Monday, March 11, 2013
The sizzling state of the Miami Heat
The Miami Heat routed an Indiana Pacers team Sunday that had beaten them twice already this season. What lies ahead for the defending champs who carry an 18-game win streak?
1. What's the biggest takeaway from the Heat's 18-game winning streak?
Danny Chau, Hardwood Paroxysm: Teams play in the image of their star player, so it shouldn't come as a surprise that the Heat are winning in every way imaginable. They've been an incredible offensive team all season, but have recently ramped up their defense, creeping into the top 10 during the streak. They've held their opponent under 100 points in 13 of the 18 games.
Brett Koremenos, HoopSpeak:
That LeBron James is really good at basketball. Obviously that fact wasn't all that obscure before this, but James has been incredible during Miami's run. His stats since the start of the streak on Feb. 3 (27.2 points, 7.7 rebounds, 7.4 assists per game) are almost comically good and you get the feeling he still has another gear left.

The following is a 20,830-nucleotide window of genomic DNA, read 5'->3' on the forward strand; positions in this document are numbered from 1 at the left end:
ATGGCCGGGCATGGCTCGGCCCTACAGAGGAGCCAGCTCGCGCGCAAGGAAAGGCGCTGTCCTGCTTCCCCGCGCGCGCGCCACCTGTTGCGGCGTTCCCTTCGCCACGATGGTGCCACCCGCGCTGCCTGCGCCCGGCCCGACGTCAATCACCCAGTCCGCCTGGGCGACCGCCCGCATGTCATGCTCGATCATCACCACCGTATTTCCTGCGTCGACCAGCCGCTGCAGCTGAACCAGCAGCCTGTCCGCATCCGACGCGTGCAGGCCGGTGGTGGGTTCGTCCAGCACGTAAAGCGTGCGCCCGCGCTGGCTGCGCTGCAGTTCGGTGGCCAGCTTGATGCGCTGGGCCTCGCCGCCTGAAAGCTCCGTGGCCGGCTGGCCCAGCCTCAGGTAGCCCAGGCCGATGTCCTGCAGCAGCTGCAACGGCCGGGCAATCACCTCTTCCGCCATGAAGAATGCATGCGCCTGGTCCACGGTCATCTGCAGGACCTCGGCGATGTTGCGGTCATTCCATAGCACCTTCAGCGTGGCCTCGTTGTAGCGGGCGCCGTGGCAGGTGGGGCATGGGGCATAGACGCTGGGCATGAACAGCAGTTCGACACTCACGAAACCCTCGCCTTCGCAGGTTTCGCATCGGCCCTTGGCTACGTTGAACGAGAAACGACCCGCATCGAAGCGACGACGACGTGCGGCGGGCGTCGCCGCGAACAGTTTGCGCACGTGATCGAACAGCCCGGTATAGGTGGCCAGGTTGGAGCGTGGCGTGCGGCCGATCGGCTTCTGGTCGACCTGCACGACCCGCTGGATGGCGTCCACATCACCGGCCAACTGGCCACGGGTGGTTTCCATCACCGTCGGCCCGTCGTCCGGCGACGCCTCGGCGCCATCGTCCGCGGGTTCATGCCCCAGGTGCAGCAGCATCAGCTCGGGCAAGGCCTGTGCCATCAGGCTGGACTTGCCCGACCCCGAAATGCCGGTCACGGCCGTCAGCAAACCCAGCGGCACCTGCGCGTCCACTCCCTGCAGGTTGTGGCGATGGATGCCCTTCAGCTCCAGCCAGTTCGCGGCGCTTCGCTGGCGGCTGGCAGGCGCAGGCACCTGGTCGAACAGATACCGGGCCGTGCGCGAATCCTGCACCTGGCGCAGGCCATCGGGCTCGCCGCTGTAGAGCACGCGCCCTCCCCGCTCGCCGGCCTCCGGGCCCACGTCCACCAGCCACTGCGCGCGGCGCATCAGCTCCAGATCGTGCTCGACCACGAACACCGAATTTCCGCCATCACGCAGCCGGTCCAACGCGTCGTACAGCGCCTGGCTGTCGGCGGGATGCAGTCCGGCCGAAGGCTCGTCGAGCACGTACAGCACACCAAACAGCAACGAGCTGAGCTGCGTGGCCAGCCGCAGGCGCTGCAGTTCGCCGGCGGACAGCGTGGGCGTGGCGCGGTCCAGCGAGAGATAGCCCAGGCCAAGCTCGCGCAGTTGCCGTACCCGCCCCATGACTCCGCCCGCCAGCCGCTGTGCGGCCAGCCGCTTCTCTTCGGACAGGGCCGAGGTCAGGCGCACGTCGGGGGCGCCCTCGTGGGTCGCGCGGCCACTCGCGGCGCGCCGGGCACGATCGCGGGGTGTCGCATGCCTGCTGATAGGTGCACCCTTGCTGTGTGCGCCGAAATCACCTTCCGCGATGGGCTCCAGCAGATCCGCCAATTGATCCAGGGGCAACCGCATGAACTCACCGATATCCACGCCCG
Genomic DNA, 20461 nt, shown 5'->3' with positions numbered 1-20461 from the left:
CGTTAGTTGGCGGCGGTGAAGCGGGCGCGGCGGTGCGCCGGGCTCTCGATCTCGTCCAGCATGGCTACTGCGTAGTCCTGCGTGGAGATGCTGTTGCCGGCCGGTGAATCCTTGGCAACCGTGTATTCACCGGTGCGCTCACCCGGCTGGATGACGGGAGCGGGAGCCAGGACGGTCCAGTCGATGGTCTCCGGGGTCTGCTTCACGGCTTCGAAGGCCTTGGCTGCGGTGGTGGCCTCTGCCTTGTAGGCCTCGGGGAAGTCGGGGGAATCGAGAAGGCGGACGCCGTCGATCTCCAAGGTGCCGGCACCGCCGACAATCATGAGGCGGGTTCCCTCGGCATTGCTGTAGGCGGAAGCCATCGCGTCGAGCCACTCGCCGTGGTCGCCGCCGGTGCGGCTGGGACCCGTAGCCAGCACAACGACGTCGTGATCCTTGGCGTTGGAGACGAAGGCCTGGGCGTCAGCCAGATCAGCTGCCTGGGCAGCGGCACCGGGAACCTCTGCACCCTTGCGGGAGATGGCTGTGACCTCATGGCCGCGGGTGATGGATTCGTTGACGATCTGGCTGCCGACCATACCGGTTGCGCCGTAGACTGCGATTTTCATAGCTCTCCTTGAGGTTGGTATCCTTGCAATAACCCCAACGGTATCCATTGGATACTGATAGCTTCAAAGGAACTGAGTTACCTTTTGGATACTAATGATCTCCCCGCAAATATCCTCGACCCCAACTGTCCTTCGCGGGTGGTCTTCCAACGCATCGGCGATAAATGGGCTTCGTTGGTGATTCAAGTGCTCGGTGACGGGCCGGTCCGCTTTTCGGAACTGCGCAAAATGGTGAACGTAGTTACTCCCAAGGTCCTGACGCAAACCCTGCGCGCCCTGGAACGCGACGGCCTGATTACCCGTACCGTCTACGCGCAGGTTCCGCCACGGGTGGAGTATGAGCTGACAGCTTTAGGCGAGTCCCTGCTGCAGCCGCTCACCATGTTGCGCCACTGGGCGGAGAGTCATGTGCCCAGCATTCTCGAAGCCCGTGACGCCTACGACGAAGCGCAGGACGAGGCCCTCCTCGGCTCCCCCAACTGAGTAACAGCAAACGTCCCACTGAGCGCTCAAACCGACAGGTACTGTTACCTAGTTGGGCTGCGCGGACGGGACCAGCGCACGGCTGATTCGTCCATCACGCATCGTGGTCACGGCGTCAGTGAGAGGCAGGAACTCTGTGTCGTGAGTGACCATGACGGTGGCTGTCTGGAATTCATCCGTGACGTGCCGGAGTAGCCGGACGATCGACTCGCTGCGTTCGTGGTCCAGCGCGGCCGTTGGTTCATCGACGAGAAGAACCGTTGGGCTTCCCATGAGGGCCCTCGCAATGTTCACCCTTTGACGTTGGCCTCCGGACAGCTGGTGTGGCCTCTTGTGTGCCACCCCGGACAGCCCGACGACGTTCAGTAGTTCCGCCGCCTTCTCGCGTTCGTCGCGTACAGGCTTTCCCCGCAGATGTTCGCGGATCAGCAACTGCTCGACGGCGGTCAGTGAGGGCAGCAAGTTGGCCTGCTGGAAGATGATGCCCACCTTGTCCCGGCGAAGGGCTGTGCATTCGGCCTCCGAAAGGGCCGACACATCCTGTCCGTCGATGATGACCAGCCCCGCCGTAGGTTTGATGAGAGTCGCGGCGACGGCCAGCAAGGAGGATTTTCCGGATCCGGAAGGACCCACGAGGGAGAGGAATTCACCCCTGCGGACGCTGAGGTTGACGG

John Converse Townsend, Truth About It: The biggest takeaway is that this team is good, really good, and took advantage of playing 11 of the past 18 games in Miami -- they're plus-10.2 in plus-minus at home, plus-4.1 on the road this season. They've already clinched a playoff berth, and they must be dreaming about home-court advantage.
Jared Wade, 8 Points, 9 Seconds: That the Eastern Conference is a one-team race. The Pacers seemed like the only possible contender, but the final score of their final matchup of the season makes a playoff upset seem implausible.
Brian Windhorst, ESPN.com: Their long-term plan to implement versatility has reached symbiosis. They win playing fast, slow, big, little, home, road, on high-energy nights, on low-energy nights, with LeBron at point guard, with LeBron at power forward, when LeBron scores 40, when LeBron scores 10. I could go on for a while.
2. What's been the key to the Heat's streak?